• Many road conflicts and safety concerns are the result of poor design. We can implement smart design elements to reduce these risks - for example, curb extensions require vehicles to slow down when turning at intersections, thereby increasing safety for all road users.

  • Responding to data from, our Active Transportation Plan, and the public can help us identify problem areas, and implement pilot projects to determine the best design solutions for our community.

  • All Saanich residents deserve the ability to safely navigate our communities. Universal accessibility design principles, such as raised crosswalks, safe curb cuts, and unimpeded sidewalks, should be implemented to accommodate all Saanich residents.

A Future on Two Wheels

  • Saanich’s Active Transportation Plan is a bold plan with ambitious targets, and it will allow people of all ages and abilities to cycle safely in Saanich. Council needs someone who will champion the implementation of this 30-year plan.

  • Saanich’s bicycle parking guidelines were written in 1996 - they are outdated and do not reflect current bicycle usage in our community. Bylaws should outline the number of required bike parking and storage spots for residents and visitors in multi-family dwellings and commercial spaces.

  • We need to support and expand bike education and road safety programs for all road users.

Designing for Pedestrians

  • Many streets in Saanich, such as Maplewood Rd. or McRea Ave., do not have sidewalks, which makes them unsafe for pedestrians. A sidewalk is defined as something that someone in a wheelchair or with a stroller can safely use (see Active Transportation Plan, p.33, 1A.3). We need to accelerate Saanich’s plans for sidewalk installation, beginning in school corridors.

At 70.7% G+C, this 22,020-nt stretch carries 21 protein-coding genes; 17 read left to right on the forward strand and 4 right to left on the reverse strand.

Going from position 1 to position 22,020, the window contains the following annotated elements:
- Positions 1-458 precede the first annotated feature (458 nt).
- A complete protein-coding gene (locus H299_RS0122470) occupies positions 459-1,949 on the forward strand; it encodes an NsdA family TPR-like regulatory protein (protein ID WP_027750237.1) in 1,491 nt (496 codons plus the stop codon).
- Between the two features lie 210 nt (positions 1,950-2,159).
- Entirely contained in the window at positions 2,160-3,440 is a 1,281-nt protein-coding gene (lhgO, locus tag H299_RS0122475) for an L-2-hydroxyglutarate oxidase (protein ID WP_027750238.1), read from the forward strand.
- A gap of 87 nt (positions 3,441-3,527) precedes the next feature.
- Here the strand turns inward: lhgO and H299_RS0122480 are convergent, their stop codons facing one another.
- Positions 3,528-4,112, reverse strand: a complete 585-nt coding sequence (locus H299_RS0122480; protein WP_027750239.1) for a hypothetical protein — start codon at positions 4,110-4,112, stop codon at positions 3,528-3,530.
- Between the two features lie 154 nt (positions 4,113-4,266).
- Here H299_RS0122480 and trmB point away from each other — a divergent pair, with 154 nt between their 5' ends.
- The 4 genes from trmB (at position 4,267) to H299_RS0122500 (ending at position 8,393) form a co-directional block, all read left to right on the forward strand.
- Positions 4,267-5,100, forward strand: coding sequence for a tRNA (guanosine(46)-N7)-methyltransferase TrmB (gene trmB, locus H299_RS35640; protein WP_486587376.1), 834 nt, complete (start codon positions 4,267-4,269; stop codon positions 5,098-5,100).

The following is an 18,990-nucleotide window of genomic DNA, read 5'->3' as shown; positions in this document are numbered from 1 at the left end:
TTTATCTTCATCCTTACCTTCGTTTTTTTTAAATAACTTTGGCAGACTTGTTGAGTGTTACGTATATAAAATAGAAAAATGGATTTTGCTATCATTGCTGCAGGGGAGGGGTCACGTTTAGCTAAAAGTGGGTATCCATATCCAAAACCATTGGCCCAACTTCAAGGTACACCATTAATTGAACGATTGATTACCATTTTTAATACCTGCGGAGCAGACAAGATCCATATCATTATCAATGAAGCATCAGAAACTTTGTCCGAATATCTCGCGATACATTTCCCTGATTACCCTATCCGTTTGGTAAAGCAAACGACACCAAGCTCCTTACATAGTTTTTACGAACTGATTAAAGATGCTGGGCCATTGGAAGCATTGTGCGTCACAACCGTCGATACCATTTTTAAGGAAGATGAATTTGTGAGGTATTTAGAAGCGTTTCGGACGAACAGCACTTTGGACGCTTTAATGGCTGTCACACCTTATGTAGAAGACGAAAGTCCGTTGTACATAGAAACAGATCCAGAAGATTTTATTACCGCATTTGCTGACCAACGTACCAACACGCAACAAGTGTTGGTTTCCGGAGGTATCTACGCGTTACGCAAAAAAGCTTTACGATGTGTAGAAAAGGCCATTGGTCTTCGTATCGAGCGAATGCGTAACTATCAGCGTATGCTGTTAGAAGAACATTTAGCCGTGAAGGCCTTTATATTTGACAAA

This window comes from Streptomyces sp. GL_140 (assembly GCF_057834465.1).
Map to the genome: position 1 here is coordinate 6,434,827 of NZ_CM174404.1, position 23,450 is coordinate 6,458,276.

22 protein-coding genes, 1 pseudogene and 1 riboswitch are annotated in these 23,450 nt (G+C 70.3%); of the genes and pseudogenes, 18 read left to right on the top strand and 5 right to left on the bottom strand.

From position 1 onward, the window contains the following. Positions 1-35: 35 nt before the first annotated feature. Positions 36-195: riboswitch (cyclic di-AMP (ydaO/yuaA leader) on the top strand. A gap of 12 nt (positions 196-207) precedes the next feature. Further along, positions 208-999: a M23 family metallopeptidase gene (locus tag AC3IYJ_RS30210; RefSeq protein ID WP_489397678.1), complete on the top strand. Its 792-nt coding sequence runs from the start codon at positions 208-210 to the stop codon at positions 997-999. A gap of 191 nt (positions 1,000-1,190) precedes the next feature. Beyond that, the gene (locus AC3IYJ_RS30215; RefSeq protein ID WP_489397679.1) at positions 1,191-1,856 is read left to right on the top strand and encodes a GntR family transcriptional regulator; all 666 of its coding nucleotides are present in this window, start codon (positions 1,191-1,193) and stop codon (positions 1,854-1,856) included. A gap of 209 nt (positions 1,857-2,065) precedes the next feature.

• To make sure that pedestrians can safely cross busy streets, we need to increase the installation of pedestrian controlled crosswalks where necessary.

  • We should explore the possibility of creating Woonerf style streets in Saanich. These are “living streets” where vehicles travel at walking speed and pedestrians have the right of way.

Supporting Transit

  • NextRide will provide arrival boards to increase confidence and reliability. This will be a major step forward for BC Transit riders.  

  • Plastic lawn chairs in rural Saanich, or a sign next to busy streets, are not acceptable bus stops, do not encourage ridership, and do not accommodate the needs of a diverse and aging population. We can remedy this by working with BC Transit to ensure safe, secure, comfortable bus stops throughout Saanich, adding more bus shelters, benches, and installing secure waste receptacles that do not smell or attract wildlife.

  • We need to work within the CRD to support dedicated bus lanes and secure a leadership position for Saanich on these projects.

Good Governance
Teale Phelps Bondaroff speaking to Saanich Council, he regularly attends and contributes to meetings.

Good Governance

Contribute to a Saanich council that works together to make sound decisions using the best available information and inclusive public consultation.

Inclusive and Meaningful Consultation